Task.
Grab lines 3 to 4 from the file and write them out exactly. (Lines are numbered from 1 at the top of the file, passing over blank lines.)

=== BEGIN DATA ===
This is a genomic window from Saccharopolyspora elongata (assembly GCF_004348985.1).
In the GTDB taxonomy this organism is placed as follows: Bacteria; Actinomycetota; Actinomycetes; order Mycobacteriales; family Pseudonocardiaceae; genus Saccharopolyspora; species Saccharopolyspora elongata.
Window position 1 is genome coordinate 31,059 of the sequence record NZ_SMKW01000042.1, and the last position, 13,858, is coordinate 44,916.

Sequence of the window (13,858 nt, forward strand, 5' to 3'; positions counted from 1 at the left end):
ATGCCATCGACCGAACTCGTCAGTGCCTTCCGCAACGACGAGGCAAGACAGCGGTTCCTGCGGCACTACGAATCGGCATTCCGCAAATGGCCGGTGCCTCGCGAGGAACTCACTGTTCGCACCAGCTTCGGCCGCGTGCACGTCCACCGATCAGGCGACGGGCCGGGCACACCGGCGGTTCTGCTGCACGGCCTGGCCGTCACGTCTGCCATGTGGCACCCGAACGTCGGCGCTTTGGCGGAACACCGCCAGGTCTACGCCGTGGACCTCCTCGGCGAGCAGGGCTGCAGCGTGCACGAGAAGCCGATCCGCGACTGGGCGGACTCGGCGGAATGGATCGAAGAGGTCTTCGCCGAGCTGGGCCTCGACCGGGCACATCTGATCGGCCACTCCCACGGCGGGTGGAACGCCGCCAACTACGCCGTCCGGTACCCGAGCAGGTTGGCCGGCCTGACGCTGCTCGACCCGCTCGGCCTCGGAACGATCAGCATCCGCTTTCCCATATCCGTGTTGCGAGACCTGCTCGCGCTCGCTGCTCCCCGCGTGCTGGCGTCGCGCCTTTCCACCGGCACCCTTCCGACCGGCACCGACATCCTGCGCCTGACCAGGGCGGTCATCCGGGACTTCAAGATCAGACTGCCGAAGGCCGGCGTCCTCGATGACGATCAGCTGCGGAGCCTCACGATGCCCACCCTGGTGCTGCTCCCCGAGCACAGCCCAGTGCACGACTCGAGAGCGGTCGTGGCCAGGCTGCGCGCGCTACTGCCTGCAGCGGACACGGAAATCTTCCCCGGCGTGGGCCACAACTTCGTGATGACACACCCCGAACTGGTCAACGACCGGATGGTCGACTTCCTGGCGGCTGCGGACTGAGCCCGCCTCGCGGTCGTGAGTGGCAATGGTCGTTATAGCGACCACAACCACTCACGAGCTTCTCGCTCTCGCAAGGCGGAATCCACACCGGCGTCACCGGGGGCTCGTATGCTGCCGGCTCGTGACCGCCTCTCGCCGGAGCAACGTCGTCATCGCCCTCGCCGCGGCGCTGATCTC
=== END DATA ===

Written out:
Window position 1 is genome coordinate 31,059 of the sequence record NZ_SMKW01000042.1, and the last position, 13,858, is coordinate 44,916.

Sequence of the window (13,858 nt, forward strand, 5' to 3'; positions counted from 1 at the left end):